The decoy effect tricks us into believing that we have made a smart choice when in reality it was all staged by the marketers and the advertisers. The decoy effect, most of the time, makes us choose the most expensive option than actually intended.
Decoys are at the forefront of marketing strategies by businesses and corporations. It is strategically used by brands to “nudge” us into spending more than we intended to on a product or service. Falling prey to decoy effect continually can damage our finances and also cause health problems.
Soft drinks and many other unhealthy foods are commonly pushed with decoys, overconsumption of which can cause serious health related issues in the future. From heart diseases to chronic conditions, all have been directly or indirectly related to overconsumption of unhealthy foods. However, unhealthy foods are not the only products that use decoy. Sellers of electronic goods, cosmetics, clothes and accessories often use decoy to their benefit.
Used as a marketing strategy, decoy pricing not only increases profits but also boosts the overall image of the target product or service. Advertisers and marketers use decoy pricing to make the target option appear superior in comparison to similar products that have a low price tag. In other words, the customers are led to believe that expensive products are superior over their cheaper counterparts.
Though consumers can easily fall prey to decoy marketing strategies, taking a closer look at things will enable you to comprehend when decoy has been used. ‘How to avoid being influenced by the decoy effect’ in the bonus section of this article will guide you in keeping away from decoys.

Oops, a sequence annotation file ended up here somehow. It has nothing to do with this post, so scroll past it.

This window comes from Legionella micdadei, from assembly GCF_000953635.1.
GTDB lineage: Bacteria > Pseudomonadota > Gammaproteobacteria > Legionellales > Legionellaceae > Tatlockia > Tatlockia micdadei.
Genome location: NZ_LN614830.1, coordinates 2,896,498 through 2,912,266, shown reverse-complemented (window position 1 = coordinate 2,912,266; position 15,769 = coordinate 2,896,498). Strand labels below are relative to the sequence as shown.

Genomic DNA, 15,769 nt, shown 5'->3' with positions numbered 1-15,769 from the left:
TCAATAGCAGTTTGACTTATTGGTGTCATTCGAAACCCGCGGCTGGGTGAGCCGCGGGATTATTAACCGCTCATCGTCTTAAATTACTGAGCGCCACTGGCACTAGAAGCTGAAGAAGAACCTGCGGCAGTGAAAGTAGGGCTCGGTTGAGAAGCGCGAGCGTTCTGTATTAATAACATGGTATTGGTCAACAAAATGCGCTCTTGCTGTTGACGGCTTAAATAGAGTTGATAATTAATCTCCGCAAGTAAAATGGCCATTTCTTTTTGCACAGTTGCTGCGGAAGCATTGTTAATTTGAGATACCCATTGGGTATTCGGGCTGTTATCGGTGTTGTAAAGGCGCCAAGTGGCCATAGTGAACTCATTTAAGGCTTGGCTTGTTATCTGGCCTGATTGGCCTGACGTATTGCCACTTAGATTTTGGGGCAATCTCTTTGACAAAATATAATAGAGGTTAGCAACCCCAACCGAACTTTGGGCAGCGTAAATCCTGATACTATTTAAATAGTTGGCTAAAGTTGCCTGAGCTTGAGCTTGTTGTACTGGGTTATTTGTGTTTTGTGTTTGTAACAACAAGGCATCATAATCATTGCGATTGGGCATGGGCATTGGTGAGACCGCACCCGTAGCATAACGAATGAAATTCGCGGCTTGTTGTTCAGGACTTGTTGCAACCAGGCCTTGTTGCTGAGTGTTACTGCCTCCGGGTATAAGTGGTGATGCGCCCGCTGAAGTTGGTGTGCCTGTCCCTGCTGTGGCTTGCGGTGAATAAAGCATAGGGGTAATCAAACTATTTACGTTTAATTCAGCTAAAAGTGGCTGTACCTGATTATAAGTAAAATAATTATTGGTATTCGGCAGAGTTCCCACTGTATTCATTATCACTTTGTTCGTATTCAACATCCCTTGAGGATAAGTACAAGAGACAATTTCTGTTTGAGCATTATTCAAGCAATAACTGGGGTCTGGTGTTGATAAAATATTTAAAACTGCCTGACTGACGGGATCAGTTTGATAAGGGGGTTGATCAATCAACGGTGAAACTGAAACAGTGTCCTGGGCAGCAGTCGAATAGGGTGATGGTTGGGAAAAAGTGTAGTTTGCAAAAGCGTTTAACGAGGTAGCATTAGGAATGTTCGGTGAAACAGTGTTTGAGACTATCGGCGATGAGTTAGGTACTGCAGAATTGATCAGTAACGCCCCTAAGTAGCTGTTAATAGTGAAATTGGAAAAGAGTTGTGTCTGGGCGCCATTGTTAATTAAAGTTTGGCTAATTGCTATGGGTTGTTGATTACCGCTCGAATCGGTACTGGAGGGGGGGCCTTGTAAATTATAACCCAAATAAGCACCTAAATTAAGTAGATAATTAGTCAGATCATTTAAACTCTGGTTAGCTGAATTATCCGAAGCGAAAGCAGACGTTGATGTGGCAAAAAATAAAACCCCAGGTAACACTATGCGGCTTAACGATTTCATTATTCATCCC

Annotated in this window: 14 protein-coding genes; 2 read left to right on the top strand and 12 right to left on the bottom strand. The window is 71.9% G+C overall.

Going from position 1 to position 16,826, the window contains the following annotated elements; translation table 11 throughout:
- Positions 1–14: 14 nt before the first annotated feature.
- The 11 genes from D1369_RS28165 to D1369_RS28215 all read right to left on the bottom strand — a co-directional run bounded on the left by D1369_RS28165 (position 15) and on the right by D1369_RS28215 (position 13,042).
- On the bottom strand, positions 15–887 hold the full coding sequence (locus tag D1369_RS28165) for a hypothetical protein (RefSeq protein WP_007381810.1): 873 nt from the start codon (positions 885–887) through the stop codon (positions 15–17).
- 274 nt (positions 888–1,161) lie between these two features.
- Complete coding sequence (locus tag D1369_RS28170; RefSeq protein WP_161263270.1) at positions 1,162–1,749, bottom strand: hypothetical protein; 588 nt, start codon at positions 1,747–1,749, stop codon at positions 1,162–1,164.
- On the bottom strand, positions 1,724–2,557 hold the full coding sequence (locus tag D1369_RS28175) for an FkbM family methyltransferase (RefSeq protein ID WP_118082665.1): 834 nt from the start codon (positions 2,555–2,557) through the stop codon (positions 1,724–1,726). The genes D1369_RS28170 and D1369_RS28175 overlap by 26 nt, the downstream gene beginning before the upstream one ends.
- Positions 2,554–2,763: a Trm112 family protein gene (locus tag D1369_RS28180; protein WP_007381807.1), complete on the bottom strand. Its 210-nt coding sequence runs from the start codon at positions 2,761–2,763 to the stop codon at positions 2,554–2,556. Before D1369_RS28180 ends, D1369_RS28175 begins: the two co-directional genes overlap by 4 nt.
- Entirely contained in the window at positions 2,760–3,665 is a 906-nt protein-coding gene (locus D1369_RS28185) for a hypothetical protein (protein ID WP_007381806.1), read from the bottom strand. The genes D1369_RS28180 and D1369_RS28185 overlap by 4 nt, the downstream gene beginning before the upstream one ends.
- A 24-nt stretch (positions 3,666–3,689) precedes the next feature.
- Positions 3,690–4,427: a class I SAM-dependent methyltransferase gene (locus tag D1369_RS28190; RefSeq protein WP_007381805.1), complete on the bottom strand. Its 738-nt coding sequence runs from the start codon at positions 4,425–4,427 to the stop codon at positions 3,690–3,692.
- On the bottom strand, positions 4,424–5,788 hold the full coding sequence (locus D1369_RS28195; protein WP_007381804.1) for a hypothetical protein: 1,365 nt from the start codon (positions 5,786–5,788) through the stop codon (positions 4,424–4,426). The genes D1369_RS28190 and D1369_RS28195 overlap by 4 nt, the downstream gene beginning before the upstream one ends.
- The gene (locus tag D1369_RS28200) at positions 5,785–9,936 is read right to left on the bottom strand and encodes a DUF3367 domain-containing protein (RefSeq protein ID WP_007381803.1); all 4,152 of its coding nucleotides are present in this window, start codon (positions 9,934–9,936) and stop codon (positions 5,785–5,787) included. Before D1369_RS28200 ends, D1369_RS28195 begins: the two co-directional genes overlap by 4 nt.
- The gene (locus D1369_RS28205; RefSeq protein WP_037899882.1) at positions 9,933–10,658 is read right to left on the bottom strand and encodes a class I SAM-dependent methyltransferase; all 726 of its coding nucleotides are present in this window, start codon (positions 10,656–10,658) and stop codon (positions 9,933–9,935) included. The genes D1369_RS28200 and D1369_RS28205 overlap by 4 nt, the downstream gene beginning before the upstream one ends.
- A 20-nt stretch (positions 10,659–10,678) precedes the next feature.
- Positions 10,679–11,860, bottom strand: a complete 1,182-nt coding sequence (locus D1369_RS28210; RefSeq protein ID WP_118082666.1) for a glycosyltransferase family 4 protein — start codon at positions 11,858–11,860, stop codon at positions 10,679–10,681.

How does decoy pricing influence people?
The decoy effect really influences people at the psychological level. Marketers generally achieve this by following three powerful marketing techniques. They are:
- Selective perception
- The compromise effect
- The attraction effect
Simply put, the tendency of the human mind to simplify things when presented with a confusing situation falls within the realms of selective perception. When a consumer is presented with more than one choice he will narrow it down to that one product which looks attractive or is priced better.
The compromise effect
Based on the theory that consumers tend to choose products or services of average value and pricing, the compromise effect, when used by marketers, amplifies the desire of buying products of median value within the customers.
When presented with three variants of similar products, consumers tend to overlook the one which is the least expensive. Consumers believe that the one which is the least expensive is also poor in terms of quality and performance. Similarly, the one which is high-priced is believed to be expensive and may have additional features which the consumers might not require. Therefore, they are more likely to choose the product with median value since it appears to provide most features and at the same time, affordable.
Which one would you choose from the below?
The attraction effect
The terms decoy effect and the attraction effect may be used interchangeably. The act of consumers changing their preference when presented with a third more alluring choice is known as the attraction effect.
The National Geographic social experiment, mentioned in this article, can help you understand the attraction effect.
Why it happens?
The following are the reasons why decoy effect is so effective:
1. It provides a justification for the choice customers makes
When consumers make decisions, their aim is not to pick the right option but to justify the outcome of a choice they have already made.
A recent study shows that the decoy effect became stronger when participants were asked to justify their selection. The participants emphasized the pros of choosing the target and the cons of choosing the competitor.
2. Decoys work at a subconscious level
The decoy effect is a great example of a behavioral nudge – an intervention that guides consumers to make a certain choice. The decoy effect does not violate free will but works on a subconscious level making the consumers believe that the choice they made was done so independently.